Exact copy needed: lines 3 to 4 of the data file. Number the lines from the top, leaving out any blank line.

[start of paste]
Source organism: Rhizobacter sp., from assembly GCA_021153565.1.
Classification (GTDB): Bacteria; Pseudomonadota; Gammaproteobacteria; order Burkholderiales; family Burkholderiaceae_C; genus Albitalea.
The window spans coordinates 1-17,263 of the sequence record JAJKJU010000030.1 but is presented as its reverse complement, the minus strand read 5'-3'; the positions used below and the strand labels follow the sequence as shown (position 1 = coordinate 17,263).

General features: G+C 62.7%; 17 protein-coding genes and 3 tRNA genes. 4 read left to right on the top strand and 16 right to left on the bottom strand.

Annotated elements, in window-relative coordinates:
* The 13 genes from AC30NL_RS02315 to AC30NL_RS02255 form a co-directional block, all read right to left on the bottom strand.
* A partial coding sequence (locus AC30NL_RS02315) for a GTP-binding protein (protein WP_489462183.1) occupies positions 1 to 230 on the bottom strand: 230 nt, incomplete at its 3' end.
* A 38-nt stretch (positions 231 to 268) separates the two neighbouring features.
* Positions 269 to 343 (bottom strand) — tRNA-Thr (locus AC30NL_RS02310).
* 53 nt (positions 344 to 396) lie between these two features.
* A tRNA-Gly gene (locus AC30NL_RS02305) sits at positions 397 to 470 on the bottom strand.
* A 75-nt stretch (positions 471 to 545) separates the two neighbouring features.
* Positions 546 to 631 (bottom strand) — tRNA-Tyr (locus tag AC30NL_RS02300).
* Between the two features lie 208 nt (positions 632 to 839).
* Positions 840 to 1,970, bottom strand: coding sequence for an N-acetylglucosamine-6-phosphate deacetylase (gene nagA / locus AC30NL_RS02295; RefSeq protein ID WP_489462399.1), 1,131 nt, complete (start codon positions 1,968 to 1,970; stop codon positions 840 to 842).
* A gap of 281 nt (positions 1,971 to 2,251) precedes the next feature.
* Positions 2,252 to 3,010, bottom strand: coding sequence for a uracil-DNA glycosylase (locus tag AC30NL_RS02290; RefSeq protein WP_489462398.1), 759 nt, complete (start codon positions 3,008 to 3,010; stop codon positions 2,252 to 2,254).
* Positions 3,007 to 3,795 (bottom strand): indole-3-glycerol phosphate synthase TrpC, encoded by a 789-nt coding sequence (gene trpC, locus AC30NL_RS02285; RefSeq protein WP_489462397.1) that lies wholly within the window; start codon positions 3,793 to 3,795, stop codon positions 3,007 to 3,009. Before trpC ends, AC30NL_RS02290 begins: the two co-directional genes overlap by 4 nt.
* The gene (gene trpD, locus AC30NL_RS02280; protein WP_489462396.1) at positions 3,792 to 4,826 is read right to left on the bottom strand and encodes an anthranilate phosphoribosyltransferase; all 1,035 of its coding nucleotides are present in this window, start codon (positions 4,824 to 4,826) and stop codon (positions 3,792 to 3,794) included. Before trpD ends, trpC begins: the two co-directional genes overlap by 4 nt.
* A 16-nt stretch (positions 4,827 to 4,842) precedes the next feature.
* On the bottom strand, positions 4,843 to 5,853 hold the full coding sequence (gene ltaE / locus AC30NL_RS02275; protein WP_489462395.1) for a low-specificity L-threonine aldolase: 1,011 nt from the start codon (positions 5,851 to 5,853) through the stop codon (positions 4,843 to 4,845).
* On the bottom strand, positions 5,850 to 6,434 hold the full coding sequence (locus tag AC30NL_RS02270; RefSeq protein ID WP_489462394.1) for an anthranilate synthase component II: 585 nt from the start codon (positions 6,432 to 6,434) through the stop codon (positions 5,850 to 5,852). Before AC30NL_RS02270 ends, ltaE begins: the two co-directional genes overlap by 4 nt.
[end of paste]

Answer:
The window spans coordinates 1-17,263 of the sequence record JAJKJU010000030.1 but is presented as its reverse complement, the minus strand read 5'-3'; the positions used below and the strand labels follow the sequence as shown (position 1 = coordinate 17,263).

General features: G+C 62.7%; 17 protein-coding genes and 3 tRNA genes. 4 read left to right on the top strand and 16 right to left on the bottom strand.